Saturday, February 4th, 2023
Saturday, February 4th, 2023

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Is archery 30-point buck a new record?

Shiocton, Wis. – Describing himself as a “small-town country
boy,” Earl Clement, of Shiocton, hit it big-time on Saturday, Sept.
12, opening day of Wisconsin’s 2009 archery deer season.

It’s not that the 42-year-old lift truck mechanic had never shot
a big buck before. In fact, Clement said he’s tagged 16 Pope and
Young bucks in 30 years of bowhunting, including a buck that scored
1797/8 inches in 2007.

But Clement joined an extremely small group of hunters on
opening morning when he arrowed a 20-point nontypical buck that
surpassed 200 inches of antler, green-scoring in the neighborhood
of 204.

“What’s most impressive to me is the antler mass,” Clement said.
“It’s just incredible. The majority of the mass measurements are 6
inches plus. It should be the new No. 2 in Waupaca County for
nontypicals.”

Clement told his wife he was going to hunt from one of his most
comfortable ladder stands on opening morning, to enjoy the view and
see what kind of critters would show themselves.

“I had no intention of shooting a deer, and lo and behold, he
just showed himself,” Clement said.

Clement got into his stand at about 5:20 a.m. on opening morning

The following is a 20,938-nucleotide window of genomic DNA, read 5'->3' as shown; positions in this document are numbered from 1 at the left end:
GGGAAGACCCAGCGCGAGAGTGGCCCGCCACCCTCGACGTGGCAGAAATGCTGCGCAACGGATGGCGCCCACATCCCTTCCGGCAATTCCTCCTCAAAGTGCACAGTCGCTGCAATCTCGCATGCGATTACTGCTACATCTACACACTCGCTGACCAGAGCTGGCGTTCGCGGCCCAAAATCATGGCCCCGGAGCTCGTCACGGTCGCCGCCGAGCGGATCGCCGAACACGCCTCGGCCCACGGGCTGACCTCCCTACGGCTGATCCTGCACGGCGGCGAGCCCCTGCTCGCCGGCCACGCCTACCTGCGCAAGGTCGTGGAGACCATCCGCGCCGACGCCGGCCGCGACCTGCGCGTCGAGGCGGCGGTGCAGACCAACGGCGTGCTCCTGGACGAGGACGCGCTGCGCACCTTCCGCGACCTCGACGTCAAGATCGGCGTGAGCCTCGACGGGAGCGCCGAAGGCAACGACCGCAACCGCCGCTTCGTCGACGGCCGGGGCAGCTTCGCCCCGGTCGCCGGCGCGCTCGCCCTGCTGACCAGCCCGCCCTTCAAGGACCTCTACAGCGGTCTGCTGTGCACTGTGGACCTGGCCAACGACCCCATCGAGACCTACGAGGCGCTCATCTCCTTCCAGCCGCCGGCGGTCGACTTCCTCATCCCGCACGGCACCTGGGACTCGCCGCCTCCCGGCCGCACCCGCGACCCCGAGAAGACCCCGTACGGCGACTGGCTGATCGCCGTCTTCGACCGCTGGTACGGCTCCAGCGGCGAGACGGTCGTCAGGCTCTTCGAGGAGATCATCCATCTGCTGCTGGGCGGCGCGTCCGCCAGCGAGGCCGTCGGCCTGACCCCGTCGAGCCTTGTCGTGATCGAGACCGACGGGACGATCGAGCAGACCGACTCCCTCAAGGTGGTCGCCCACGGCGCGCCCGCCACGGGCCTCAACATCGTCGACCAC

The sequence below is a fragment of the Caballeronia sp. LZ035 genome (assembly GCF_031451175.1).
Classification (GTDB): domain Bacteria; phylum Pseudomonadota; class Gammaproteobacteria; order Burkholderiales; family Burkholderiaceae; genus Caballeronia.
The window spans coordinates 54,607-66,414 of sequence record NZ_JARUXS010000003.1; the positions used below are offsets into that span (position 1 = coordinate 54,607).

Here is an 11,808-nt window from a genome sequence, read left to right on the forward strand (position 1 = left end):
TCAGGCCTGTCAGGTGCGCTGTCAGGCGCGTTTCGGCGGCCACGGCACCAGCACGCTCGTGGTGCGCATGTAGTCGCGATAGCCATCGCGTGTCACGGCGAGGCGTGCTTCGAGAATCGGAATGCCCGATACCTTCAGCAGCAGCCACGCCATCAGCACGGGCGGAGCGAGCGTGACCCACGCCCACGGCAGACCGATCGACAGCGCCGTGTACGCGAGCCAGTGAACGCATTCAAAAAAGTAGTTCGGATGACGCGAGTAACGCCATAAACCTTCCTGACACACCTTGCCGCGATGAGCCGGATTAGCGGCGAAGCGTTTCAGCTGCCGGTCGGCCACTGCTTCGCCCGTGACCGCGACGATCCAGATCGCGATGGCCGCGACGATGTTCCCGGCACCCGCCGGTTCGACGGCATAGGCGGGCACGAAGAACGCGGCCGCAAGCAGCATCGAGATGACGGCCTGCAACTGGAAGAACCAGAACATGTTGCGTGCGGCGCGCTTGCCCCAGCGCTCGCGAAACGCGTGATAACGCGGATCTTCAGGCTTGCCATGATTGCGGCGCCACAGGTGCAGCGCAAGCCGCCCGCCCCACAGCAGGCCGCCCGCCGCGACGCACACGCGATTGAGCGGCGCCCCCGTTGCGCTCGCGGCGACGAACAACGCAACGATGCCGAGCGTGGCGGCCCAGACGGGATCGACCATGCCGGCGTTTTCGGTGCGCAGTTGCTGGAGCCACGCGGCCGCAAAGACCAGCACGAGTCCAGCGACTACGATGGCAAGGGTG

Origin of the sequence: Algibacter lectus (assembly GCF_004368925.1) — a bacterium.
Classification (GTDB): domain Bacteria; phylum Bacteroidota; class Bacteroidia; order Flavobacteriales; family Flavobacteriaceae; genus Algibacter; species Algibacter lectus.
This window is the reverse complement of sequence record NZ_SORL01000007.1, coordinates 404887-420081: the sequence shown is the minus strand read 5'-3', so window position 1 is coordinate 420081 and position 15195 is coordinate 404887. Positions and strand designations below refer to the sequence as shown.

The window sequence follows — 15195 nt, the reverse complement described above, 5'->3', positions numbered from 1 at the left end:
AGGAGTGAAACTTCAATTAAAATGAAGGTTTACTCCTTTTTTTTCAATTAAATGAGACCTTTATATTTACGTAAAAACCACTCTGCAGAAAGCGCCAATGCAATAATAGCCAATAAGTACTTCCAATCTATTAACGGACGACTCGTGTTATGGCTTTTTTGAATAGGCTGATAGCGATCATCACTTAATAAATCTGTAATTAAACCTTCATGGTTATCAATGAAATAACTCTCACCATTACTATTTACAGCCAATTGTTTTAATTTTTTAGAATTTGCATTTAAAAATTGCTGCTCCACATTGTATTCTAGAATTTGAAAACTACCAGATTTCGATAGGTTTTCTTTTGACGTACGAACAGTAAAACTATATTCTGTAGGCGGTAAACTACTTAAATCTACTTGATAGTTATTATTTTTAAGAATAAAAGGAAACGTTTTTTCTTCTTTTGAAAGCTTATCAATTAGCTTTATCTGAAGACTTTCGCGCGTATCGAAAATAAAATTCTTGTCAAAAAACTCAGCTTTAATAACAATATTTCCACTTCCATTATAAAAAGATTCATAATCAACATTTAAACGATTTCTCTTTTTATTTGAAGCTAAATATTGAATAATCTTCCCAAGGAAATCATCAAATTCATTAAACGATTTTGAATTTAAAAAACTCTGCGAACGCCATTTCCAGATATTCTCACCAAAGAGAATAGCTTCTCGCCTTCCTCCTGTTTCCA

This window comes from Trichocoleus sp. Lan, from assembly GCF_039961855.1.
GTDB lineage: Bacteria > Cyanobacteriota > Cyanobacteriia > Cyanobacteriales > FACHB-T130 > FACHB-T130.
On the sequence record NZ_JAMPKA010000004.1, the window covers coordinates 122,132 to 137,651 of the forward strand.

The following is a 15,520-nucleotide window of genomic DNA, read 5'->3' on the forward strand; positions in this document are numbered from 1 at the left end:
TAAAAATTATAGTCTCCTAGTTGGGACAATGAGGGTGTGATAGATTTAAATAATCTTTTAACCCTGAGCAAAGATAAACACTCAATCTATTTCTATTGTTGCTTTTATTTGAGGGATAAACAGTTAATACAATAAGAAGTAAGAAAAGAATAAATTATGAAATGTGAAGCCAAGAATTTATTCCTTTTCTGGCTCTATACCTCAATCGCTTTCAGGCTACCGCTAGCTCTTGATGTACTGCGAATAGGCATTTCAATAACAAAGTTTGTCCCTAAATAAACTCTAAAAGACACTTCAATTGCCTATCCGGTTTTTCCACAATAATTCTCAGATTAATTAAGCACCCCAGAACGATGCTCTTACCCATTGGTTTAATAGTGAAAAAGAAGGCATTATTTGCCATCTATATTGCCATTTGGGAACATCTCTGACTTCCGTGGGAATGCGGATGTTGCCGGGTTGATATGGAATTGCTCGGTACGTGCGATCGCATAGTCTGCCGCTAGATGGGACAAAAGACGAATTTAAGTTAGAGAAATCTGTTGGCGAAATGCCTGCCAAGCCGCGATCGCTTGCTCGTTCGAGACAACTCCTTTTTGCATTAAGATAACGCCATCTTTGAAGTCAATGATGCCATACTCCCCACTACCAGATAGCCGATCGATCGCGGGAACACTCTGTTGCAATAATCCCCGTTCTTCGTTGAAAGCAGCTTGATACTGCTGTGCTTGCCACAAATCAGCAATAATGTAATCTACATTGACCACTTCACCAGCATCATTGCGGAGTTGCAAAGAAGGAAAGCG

in an area not far from a roadway. He described it as a transition
area between feeding areas and bedding areas on private
agricultural land.

Deer began showing shortly after 6 a.m. Around 6:30 a.m., he was
watching a dandy 10-pointer.

“There were a few does around, and I was wishing I had my video
camera,” Clement said. “Then I saw some feet coming through some
brush and cedars. I knew where the head should be. Above the brush,
I saw tines, and I immediately started to prepare for the
shot.”

Fortunately for Clement, the buck came through an opening and
presented a quartering-away chance at about 17 yards.

“My next plan (if Clement didn’t shoot a deer on opening
weekend) was to wait to hunt again until the temperature dropped to
50 to 60 degrees,” Clement said. “Opening morning, it was in the
mid-60s. By the time we got done caping the buck and taking
pictures, I guarantee it was 85 degrees.”

Clement said five or six hunters annually try their luck on the
property, which is a mix of forest and cropland. They have about 50
acres in year-round and seasonal food plots.

“I am a big baiting-hater,” Clement said. “I think it affects
the deer movement too much and, quite frankly, I don’t think it’s
healthy for the deer – and that’s about the only thing I agree on
with the DNR.”

Clement had a trail camera photo of the buck from July 3, and
has both sheds from last year and one shed from two years ago. A
neighbor got a trail camera photo of the buck around July 20, but
nothing thereafter. Coming into the season, Clement wondered if the
buck had been taken illegally.

“We’ve been watching him for quite a few years,” said Clement,
who believes the buck was nearly 51/2 years old. “We have a lot of
shining around the area, and we’ve had poaching problems in the
past. I thought the deer was gone.”

Clement shot the buck with a Darton Avalanche set at 70 pounds,
a Carbon Express Maxima arrow and a 100-grain Muzzy broadhead. He
said he doesn’t use any scents.

“I believe it is better to be as scent-free as possible,”
Clement said. “I believe a mature deer can tell the difference
between real scents and fake ones, so I never put any attractant
out, either.”

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